This is not good news for job seekers, and in recent weeks we have seen the impact. J.C. Penney has announced it will close some 33 stores, and let go 2,000 workers. Macy’s, too, recently announced store closings and layoffs of about 2,500 employees, and Sears just announced it will shutter its flagship store in Chicago. Other brick-and-mortar retailers are struggling.

No one means to shut down internet shopping; it would be impossible to turn this tide, and no one wants to. Who doesn’t like to shop in their PJ’s in the wee hours? Amazon has done a terrific job of exploiting a technology-driven opportunity, and should be congratulated.  But, there is no reason to give that company and other etailers a head start. Our legislators should fix this.

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There are other places where we can choose people over machines. In Oregon and New Jersey, legislators have chosen to outlaw self-service gas stations. The ruling in New Jersey dates to 1949, and was considered a safety measure. When Governor Corzine moved to change the law, voters rebelled. They like the service, and the jobs. 

These are not inconsequential decisions. Fewer and fewer working Americans are supporting a growing number of retirees and unemployed. In 1950 we had over 16 workers paying for each retiree receiving Social Security; now, we have fewer than three carrying the load, and that figure is trending down. Add in the 13 million unemployed, and people with jobs are supporting a hefty burden. This is unsustainable. In a recent speech, Larry Summers noted that the number of men between the ages of 25 to 54 who are not working has soared from one in twenty in the 1960s to about one in six today.

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Think of the job categories that barely exist today –  baggage handlers, assembly line workers, reservation managers, elevator operators, receptionists – all replaced by machines. A study from Oxford University scholars Michael Osborne and Carl Frey rank numerous other occupations which will lose jobs to machines in  coming years; consider accountants, telemarketers, real estate agents, machinists, technical writers and even commercial pilots at risk.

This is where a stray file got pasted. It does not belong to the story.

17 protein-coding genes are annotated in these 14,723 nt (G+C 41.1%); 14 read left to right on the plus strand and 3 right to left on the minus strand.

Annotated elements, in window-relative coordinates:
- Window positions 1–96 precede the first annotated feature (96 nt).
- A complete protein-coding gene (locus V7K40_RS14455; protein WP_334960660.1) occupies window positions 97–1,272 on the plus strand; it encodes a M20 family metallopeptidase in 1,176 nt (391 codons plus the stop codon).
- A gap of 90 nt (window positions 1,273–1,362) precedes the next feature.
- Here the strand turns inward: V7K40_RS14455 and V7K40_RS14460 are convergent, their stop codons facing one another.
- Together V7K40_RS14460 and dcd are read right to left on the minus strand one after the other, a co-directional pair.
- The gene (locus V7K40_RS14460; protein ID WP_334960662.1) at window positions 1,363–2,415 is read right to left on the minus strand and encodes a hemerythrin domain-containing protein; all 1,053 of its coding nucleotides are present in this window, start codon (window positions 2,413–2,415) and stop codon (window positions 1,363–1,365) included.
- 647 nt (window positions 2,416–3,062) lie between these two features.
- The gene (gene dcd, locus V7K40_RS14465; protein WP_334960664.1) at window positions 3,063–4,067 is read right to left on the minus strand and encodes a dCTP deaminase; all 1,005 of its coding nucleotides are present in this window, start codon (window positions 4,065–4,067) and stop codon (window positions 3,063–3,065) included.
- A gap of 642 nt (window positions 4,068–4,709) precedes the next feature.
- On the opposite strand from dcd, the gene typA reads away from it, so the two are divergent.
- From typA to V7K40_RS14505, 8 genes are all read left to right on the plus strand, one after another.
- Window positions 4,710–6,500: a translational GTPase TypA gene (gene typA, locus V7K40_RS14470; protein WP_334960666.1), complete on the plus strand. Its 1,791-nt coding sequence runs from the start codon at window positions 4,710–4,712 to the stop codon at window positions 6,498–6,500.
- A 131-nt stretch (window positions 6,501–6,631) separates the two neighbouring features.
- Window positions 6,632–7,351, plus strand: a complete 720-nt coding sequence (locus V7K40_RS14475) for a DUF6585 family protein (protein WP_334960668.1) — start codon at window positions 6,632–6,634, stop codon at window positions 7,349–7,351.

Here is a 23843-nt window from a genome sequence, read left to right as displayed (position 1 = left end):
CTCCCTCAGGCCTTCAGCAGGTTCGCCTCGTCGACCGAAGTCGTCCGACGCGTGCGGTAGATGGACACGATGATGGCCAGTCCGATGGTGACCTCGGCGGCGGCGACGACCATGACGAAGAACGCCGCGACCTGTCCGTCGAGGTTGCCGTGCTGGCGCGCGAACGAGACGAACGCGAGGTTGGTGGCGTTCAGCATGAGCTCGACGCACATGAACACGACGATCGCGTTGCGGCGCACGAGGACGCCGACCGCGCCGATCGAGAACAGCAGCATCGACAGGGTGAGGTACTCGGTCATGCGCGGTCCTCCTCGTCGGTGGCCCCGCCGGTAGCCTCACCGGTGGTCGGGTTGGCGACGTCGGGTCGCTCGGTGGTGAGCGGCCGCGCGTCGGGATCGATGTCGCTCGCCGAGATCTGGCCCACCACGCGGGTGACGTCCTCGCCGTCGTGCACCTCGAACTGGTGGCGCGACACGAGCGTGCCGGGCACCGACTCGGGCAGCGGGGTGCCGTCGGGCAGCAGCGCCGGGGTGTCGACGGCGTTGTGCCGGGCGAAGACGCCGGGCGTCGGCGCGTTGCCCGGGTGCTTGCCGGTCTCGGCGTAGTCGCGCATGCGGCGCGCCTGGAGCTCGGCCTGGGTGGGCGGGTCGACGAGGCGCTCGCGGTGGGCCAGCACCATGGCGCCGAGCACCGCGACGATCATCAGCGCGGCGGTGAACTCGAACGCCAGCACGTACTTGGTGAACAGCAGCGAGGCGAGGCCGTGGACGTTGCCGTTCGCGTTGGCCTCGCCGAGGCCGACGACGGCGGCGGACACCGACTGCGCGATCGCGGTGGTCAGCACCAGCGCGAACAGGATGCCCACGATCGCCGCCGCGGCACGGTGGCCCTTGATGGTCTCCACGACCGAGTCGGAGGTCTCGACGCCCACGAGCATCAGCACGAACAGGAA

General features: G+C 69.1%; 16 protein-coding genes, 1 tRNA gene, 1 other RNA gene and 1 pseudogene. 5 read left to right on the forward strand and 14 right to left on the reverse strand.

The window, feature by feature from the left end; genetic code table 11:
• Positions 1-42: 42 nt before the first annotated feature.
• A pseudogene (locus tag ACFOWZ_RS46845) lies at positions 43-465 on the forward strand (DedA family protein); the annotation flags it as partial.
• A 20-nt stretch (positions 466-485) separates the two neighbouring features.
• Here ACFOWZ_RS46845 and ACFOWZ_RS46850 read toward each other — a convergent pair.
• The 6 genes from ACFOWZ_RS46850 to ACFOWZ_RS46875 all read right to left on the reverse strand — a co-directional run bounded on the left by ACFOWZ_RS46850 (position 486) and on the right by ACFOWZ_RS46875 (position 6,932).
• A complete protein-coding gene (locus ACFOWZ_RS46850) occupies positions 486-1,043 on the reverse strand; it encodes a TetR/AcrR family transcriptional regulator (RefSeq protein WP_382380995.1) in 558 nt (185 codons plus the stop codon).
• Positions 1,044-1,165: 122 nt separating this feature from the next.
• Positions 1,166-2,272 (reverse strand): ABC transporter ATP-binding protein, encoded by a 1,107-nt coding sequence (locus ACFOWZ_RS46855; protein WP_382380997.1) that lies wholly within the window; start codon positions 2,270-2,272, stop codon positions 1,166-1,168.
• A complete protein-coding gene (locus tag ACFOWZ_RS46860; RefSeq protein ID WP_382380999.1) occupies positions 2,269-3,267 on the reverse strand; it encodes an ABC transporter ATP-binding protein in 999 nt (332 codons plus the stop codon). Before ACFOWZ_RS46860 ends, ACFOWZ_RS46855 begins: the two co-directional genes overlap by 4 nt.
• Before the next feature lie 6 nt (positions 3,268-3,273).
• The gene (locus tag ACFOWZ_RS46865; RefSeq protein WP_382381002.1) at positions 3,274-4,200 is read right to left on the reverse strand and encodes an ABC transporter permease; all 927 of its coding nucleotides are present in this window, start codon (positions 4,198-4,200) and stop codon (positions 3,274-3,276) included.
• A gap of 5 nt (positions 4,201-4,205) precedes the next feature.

Profits and income have accrued to the capital pushing automation, while workers have been left behind. New Internet start-ups have created some jobs, but the trade-off is not positive. As pointed out in a recent issue of The Economist, when Instagram was sold to Facebook for $1 billion, the company had 30 million customers, but only 13 employees.

It’s time we put people first. Some consider pushing back against an inexorable rise in computer capabilities fruitless and absurd. But, the threat to jobs in our time may create unexpected upheaval, not only in the U.S. but around the world.

In a recent opinion piece on happiness in The New York Times, Arthur Brooks claims that “joblessness seems to increase the rates of divorce and suicide, and the severity of disease.”  That’s a high price to pay for “progress.”  This is a moment for enlightened leadership. Unhappily, Mr. Obama missed his cue.

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After more than two decades on Wall Street as a top-ranked research analyst, Liz Peek became a columnist and political analyst. Aside from The Fiscal Times, she writes for FoxNews.com, The New York Sun and Women on the Web.